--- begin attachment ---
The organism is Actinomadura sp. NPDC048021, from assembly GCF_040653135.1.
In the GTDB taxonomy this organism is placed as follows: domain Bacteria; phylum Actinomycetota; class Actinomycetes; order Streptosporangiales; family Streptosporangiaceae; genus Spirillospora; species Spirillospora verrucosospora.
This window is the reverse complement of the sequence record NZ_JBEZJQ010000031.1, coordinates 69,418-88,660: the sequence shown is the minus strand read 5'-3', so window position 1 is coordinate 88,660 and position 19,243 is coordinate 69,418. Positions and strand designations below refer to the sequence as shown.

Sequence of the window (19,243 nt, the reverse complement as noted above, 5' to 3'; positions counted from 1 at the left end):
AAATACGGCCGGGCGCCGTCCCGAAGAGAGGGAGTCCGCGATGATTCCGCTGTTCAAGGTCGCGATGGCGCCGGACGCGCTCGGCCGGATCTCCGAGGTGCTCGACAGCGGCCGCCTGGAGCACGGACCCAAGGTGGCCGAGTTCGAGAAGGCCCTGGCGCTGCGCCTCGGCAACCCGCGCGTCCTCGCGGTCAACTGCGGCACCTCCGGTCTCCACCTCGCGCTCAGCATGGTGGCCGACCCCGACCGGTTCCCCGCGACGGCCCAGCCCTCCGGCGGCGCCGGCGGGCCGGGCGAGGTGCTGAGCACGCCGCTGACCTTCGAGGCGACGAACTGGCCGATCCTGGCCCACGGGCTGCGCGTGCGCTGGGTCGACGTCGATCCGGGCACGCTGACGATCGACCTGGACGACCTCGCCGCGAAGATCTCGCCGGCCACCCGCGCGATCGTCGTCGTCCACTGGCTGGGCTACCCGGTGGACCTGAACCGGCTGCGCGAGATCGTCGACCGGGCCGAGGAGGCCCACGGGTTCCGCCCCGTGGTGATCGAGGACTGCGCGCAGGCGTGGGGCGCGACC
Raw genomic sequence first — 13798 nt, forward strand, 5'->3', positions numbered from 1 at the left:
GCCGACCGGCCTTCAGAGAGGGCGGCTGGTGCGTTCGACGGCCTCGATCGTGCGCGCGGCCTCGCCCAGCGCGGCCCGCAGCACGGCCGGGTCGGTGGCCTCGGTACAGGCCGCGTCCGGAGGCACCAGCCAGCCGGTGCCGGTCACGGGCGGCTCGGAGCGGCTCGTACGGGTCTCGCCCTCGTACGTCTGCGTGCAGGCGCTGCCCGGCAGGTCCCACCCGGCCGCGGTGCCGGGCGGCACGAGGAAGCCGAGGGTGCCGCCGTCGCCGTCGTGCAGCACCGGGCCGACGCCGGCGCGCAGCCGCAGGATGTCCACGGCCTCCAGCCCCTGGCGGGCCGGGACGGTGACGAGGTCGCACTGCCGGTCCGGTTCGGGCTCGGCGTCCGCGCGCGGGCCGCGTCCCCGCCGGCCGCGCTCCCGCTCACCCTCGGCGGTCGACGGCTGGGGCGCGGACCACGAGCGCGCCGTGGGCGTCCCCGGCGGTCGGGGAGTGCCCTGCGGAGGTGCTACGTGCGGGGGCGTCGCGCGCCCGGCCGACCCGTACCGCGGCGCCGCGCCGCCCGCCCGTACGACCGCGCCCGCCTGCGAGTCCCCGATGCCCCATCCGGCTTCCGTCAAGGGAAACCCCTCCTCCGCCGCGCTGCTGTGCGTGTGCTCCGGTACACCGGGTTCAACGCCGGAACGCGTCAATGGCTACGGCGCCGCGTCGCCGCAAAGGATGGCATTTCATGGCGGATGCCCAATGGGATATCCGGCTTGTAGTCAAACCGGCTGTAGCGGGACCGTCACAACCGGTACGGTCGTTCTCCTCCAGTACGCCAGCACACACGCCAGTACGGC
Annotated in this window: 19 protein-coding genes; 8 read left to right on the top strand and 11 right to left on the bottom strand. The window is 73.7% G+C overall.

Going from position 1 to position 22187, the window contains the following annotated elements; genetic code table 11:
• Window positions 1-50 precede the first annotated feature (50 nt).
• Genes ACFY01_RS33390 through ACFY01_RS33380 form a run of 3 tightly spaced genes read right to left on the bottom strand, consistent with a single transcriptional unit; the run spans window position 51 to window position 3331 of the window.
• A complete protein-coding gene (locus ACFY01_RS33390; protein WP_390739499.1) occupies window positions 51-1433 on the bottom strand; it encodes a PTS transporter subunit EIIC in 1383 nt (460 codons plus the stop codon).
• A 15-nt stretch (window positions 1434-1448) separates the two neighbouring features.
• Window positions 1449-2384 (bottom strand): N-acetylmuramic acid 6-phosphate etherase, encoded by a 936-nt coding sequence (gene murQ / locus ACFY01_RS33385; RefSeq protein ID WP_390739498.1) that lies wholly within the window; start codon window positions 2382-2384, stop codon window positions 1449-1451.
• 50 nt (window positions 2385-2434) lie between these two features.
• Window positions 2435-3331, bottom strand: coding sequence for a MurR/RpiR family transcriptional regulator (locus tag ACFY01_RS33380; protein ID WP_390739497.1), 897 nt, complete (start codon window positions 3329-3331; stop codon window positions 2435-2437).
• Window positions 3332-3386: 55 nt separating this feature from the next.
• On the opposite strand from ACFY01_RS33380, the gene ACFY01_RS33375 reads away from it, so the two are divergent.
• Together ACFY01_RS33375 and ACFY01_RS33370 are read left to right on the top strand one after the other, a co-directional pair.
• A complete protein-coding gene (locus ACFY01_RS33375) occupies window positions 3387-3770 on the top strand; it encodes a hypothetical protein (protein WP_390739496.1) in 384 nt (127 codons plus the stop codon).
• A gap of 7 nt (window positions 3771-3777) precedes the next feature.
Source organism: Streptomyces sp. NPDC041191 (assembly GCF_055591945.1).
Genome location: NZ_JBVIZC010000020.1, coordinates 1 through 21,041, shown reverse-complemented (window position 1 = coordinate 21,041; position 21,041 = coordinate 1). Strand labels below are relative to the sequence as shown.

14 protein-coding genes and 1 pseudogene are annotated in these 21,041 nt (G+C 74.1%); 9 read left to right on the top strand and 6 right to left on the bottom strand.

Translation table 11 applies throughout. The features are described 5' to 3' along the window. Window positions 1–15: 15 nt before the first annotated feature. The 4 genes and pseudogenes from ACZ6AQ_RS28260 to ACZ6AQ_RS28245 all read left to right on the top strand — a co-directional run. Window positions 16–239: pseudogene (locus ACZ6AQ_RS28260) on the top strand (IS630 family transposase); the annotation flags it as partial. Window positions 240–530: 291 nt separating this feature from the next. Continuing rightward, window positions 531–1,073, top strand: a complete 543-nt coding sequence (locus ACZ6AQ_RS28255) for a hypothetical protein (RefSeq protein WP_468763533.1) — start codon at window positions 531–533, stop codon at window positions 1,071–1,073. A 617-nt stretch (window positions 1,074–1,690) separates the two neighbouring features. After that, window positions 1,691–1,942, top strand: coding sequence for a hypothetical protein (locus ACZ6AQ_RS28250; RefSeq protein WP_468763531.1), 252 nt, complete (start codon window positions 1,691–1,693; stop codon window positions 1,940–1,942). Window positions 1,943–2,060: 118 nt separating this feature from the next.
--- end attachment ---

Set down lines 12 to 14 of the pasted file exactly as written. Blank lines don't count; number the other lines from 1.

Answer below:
• A complete protein-coding gene (locus ACFY01_RS33390; protein WP_390739499.1) occupies window positions 51-1433 on the bottom strand; it encodes a PTS transporter subunit EIIC in 1383 nt (460 codons plus the stop codon).
• A 15-nt stretch (window positions 1434-1448) separates the two neighbouring features.
• Window positions 1449-2384 (bottom strand): N-acetylmuramic acid 6-phosphate etherase, encoded by a 936-nt coding sequence (gene murQ / locus ACFY01_RS33385; RefSeq protein ID WP_390739498.1) that lies wholly within the window; start codon window positions 2382-2384, stop codon window positions 1449-1451.